As the world turns

As stars appear to circle around the north celestial pole, a new laser at the Gemini North telescope on Hawaii’s Maunakea undergoes rigorous testing, as seen in this image from early October 2019. Image Credit: International Gemini Observatory/NOIRLab/NSF/AURA/J. Chu/J. Pollard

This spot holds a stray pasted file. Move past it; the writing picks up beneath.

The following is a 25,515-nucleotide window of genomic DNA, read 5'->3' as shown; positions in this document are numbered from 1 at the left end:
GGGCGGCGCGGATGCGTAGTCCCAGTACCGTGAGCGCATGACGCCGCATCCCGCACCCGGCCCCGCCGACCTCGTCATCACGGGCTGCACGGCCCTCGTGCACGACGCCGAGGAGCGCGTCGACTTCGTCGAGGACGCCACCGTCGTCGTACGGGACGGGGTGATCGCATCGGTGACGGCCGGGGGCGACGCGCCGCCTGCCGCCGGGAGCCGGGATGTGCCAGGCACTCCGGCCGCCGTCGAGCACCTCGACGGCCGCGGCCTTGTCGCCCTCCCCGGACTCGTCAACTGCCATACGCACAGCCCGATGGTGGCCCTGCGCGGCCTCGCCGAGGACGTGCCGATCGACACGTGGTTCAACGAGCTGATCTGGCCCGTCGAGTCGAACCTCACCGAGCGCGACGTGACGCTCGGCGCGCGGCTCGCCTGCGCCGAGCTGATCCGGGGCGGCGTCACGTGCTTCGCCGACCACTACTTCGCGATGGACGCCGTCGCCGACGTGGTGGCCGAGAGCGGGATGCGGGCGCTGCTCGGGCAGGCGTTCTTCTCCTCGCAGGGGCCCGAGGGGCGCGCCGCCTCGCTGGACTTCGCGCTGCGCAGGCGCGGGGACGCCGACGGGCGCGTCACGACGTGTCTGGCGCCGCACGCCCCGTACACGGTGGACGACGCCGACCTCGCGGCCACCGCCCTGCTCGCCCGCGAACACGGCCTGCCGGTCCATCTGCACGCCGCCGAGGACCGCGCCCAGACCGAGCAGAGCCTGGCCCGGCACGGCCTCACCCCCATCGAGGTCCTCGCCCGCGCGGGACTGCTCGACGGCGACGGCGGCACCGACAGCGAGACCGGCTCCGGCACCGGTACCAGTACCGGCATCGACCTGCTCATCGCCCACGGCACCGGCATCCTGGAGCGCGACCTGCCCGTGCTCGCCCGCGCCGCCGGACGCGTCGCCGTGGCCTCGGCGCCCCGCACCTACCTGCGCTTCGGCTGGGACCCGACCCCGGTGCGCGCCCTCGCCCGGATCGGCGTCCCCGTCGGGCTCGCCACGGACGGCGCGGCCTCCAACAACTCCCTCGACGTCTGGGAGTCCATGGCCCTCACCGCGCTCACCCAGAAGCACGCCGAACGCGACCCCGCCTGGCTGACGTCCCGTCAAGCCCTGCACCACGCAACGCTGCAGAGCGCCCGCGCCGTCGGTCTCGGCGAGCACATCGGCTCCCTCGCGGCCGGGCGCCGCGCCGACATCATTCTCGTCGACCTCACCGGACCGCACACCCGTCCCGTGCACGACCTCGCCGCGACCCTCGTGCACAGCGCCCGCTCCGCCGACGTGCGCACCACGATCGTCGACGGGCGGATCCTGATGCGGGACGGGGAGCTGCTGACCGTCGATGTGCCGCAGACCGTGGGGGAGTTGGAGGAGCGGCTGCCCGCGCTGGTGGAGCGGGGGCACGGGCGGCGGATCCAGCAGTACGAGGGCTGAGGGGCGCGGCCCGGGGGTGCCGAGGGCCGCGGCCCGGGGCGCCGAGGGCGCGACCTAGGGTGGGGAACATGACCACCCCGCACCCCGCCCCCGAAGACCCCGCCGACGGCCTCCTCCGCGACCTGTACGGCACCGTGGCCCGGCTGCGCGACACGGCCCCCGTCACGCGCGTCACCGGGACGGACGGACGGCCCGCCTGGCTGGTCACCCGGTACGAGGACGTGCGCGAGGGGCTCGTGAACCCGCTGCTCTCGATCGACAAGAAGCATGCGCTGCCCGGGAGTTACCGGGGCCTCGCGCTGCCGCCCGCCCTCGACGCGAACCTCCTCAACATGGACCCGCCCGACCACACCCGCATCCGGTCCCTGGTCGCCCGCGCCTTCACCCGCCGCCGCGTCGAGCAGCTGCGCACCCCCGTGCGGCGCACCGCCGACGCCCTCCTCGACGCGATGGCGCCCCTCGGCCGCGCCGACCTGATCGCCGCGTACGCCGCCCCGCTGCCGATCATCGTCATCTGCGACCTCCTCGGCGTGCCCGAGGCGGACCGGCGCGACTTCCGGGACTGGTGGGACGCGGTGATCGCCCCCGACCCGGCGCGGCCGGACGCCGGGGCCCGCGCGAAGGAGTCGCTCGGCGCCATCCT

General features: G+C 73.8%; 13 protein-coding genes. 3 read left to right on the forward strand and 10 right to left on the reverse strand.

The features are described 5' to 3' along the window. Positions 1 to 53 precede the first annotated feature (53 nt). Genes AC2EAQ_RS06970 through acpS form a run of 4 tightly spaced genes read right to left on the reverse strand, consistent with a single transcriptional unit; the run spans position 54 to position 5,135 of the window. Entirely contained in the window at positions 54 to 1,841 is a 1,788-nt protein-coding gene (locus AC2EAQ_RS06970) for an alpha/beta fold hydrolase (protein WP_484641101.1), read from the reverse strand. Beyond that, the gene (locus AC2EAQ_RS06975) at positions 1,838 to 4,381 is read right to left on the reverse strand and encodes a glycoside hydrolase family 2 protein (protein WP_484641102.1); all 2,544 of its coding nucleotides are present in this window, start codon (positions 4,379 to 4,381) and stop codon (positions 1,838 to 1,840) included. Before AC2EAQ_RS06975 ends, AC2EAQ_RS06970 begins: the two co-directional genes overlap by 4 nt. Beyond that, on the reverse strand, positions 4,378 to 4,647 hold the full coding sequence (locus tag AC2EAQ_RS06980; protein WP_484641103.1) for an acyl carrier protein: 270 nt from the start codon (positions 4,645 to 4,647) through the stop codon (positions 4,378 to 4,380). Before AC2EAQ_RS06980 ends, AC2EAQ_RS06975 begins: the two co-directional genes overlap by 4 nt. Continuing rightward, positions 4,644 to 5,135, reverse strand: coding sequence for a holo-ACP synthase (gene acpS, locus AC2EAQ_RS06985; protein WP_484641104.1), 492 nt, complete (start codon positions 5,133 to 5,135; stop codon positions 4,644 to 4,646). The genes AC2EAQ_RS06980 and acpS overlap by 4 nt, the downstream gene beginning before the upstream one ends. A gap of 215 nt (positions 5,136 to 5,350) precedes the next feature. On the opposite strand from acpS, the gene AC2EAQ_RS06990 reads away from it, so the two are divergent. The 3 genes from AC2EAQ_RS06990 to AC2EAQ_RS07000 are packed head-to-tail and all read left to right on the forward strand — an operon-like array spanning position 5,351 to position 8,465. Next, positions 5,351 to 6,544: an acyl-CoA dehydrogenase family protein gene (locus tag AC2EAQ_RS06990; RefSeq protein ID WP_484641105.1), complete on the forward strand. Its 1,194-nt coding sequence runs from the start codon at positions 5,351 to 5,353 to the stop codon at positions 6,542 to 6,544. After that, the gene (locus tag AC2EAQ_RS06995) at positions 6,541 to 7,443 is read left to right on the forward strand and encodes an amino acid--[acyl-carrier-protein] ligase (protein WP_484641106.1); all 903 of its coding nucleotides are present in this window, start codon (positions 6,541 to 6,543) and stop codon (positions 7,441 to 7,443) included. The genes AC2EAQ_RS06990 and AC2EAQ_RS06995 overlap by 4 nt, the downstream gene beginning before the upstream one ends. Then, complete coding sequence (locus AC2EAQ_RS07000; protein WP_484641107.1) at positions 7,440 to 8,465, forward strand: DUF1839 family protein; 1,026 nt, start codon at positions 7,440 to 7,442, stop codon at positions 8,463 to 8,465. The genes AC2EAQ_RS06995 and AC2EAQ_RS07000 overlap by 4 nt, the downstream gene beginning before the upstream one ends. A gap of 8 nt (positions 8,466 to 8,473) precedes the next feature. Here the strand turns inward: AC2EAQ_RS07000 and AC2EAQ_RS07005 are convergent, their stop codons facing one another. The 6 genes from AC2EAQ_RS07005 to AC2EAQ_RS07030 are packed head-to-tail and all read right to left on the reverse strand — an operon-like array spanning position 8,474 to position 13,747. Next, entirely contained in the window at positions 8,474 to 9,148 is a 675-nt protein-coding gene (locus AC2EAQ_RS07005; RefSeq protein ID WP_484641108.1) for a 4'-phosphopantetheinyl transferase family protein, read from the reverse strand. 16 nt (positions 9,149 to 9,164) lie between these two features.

The International Gemini Observatory, a program of the National Science Foundation’s National Optical-Infrared Astronomy Research Laboratory (NOIRLab), is seen testing a new laser which is a critical component in the telescope’s adaptive optics system. Adaptive optics utilize artificial guide stars, produced by a laser, as a reference when compensating for distortions caused by turbulence in the Earth’s atmosphere. The result is ultra-sharp images that rival the view from space. Laser commissioning activities required pointing at specific parts of the sky designed to both test and calibrate the state-of-the-art laser. This image is created from a stack of images that reveal the Earth’s rotation and the colors inherent in the images. The laser is pointing in the direction of Polaris, or the North Star (Hokupa‘a in Hawaiian). The green glow near the horizon is due to airglow from oxygen high in the Earth’s atmosphere.

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